The fight over financial regulatory reform is heating up, with Senate GOP Leader Mitch McConnell, R-KY, taking center stage. After meeting with Wall Street execs last week to seek their support in this Fall's midterms, and hearing the execs' concerns about the upcoming regulatory reform debate (as first reported by Fox Business News), McConnell has come out swinging on this bill, declaring it a "bailout."
He gave a floor speech this morning to keep up the drumbeat that began earlier this week: the Dodd bill is a "bailout." This is a similar strategy the leader employed during the health care debate, during which the leader gave more than 100 floor speeches, sometimes one on every day of the week, hammering, hammering, hammering away at the bill.
Senior GOP staffers on the Senate Banking Committee were called together to explain to reporters exactly how, they say, a bailout can occur under the Dodd bill. In layman's terms, the bill doesn't explicitly ban taxpayer-funded bailouts. The FDIC is allowed some leeway to determine when additional funds might be required, over and above what might be doled out in a bankruptcy.
There is a $50 billion bailout fund created by the Dodd bill, but the big banks must contribute that money. Still, Republicans say the bill allows for money beyond that. When asked about this, Senate Banking Cmte member Chuck Schumer, D-NY, said, "Well, then tell Republicans to introduce an amendment to fix it. We don't want taxpayer funds going for bailouts, period."
Democrats say there's a maximum amount the FDIC can give in the bill; no taxpayer money will be expended. Republicans say the language is deliberately ambiguous.
And on and on it goes.
NOW ---- McConnell has stepped up his fight, flexing his 41-vote-strong muscles, or trying to. He's circulating a letter to his GOP colleagues seeking all 41 signatures to state to Democrats that no debate will begin unless GOP concerns are met. Senate Majority Leader Harry Reid, D-NV, said he wants the debate to begin by the end of next week.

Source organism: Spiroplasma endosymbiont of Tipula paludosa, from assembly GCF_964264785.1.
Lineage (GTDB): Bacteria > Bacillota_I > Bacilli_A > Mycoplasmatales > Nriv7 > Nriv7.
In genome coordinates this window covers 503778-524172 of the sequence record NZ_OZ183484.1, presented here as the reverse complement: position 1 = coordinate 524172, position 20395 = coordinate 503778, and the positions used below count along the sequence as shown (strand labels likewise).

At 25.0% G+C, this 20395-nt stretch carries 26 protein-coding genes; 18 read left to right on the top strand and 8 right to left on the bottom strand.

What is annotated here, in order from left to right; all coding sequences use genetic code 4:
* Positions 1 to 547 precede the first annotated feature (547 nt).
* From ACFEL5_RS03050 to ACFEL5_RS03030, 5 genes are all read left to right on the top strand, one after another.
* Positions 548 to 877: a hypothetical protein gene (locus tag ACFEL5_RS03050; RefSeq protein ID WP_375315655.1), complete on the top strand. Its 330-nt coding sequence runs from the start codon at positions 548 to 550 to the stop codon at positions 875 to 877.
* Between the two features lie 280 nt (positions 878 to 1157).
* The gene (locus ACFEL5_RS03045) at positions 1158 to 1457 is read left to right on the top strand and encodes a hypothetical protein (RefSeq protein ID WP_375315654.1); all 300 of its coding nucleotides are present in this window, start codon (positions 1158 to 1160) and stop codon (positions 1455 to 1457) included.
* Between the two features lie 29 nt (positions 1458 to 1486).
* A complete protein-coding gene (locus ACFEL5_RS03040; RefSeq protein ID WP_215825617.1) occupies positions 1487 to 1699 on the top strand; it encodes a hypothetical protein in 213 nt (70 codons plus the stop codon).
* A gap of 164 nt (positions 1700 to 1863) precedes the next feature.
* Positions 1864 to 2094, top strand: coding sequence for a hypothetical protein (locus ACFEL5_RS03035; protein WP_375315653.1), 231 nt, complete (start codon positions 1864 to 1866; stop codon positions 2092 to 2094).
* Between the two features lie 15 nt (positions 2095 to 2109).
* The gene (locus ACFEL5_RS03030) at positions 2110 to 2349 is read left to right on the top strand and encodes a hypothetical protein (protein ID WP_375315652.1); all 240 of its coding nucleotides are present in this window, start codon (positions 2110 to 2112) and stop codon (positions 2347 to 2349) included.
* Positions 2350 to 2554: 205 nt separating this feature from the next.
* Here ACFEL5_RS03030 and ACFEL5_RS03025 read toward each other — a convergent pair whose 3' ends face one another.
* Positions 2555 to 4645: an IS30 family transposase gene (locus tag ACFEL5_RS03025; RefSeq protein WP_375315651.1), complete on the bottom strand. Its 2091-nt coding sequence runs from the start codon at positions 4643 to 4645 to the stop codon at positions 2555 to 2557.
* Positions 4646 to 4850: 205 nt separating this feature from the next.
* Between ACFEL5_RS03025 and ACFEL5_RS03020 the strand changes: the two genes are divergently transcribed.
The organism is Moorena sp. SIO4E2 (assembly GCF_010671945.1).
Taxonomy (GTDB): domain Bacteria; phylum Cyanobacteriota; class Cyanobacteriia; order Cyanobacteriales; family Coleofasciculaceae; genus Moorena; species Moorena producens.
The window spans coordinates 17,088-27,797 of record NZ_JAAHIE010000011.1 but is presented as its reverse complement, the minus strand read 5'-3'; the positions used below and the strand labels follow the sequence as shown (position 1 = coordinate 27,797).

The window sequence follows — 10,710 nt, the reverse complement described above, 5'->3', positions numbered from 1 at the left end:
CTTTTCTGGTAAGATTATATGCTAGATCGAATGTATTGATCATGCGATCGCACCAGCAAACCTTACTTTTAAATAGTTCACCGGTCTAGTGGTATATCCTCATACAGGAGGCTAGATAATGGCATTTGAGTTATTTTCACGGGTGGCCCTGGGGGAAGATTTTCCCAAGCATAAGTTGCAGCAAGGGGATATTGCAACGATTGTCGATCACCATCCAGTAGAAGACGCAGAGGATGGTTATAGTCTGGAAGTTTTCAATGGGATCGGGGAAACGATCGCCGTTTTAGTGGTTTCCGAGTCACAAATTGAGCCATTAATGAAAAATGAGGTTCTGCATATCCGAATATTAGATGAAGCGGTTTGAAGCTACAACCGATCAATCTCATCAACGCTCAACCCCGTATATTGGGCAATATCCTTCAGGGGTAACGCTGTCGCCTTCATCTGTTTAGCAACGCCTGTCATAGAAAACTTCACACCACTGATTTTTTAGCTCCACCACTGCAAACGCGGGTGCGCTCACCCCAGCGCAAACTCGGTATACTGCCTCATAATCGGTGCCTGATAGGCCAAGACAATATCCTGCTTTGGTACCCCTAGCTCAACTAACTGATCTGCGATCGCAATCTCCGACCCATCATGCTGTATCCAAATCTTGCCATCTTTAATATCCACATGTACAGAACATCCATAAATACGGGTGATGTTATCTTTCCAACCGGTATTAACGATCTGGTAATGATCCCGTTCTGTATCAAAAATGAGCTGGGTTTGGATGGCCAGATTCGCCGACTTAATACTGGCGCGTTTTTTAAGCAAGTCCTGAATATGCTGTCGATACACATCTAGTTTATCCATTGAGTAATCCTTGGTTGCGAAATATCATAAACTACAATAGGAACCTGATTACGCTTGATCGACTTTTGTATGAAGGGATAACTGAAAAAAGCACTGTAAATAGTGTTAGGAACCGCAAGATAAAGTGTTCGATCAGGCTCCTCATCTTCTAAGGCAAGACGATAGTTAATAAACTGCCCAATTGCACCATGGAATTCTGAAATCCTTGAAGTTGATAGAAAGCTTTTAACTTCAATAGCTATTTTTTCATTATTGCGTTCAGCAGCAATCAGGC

According to a senior GOP leadership aide, McConnell has not yet gathered all of the signatures.
That's probably because Democrats are hard at work trying to peel away a Republican or two --- targeting the New England moderates and Sen. Bob Corker, R-TN, who has been deeply involved in negotiations with BAnking Committee Chairman Chris Dodd, D-CT.
The later two just participated in an interesting colloquy on the Senate floor, rarely seen -- here's a sampling:
CORKER: (14:30:59) There's no question some of the attacks on the order to liquidation have been over the top. On the other hand, there's no question that Treasury and -- and the FDIC created some loopholes. that's what executive branches do, because they want the flexibility to do whatever they'd like to do. I would do the same thing if I were them. But there are some things that need to be tightened up and I think we can do that in five minutes. I really do.
I know there's been discussions about this letter. the fact is I think what we're trying to do is say let's get this template done over the next couple of weeks. Let's don't slow it down.
If everybody would just calm down and if everybody would quit exaggerating how bad things are, there's been a lot of cooperation. I just met with the Ranking Member. I left his office. I think there's a strong, strong, strong desire to reach a bipartisan agreement. And I hope -- i think -- I'm not blaming anybody, but I think the White House is stirring around in this, all kind of forces going on. I think the good senator from Connecticut wants a bipartisan bill that will stand the test of 14:32:35 time. I know that I want one.
DODD: (14:34:23) The minority leader has come every morning now saying that this bill perpetuates bailouts. I'm not going to allow those accusations being spread across the country when i've been told this is a partisan bill.
DODD: (14:36:40) if this had been a purely partisan, you're not allow in the room, keep you outside, we're going to write what we want to write. i would sign the letter if that 14:36:49 is the case. this is not the case in my view. i say that respectfully to my colleague.
CORKER: I didn't leave the table. never left the table. so the fact is the bill has taken a partisan bill on march the 10th. there's no denying that. 14:37:36 You wouldn't deny that and look at me with a straight face. there are some bipartisan solutions in this bill, and i grant that, and i thank you for those incliewtionz, but there's -- inclusions, but there's still work to be done. and i would say to you what republicans are trying to do is 14:37:52 let's finish that work before it gets to the floor.